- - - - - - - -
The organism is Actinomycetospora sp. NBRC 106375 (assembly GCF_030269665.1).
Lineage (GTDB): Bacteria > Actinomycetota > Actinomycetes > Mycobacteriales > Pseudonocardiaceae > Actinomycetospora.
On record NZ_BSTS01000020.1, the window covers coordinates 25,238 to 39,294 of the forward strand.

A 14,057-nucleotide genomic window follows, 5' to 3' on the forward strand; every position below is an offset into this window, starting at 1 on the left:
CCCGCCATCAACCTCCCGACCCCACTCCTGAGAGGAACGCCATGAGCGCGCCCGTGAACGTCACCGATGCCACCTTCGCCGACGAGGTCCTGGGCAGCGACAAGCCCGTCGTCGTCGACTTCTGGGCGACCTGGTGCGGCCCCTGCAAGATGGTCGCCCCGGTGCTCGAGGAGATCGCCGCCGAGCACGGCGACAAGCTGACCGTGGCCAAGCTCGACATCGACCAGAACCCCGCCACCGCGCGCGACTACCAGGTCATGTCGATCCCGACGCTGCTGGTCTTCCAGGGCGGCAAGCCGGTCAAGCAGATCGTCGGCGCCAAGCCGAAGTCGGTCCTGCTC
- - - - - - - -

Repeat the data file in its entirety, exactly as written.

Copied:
The organism is Actinomycetospora sp. NBRC 106375 (assembly GCF_030269665.1).
Lineage (GTDB): Bacteria > Actinomycetota > Actinomycetes > Mycobacteriales > Pseudonocardiaceae > Actinomycetospora.
On record NZ_BSTS01000020.1, the window covers coordinates 25,238 to 39,294 of the forward strand.

A 14,057-nucleotide genomic window follows, 5' to 3' on the forward strand; every position below is an offset into this window, starting at 1 on the left:
CCCGCCATCAACCTCCCGACCCCACTCCTGAGAGGAACGCCATGAGCGCGCCCGTGAACGTCACCGATGCCACCTTCGCCGACGAGGTCCTGGGCAGCGACAAGCCCGTCGTCGTCGACTTCTGGGCGACCTGGTGCGGCCCCTGCAAGATGGTCGCCCCGGTGCTCGAGGAGATCGCCGCCGAGCACGGCGACAAGCTGACCGTGGCCAAGCTCGACATCGACCAGAACCCCGCCACCGCGCGCGACTACCAGGTCATGTCGATCCCGACGCTGCTGGTCTTCCAGGGCGGCAAGCCGGTCAAGCAGATCGTCGGCGCCAAGCCGAAGTCGGTCCTGCTC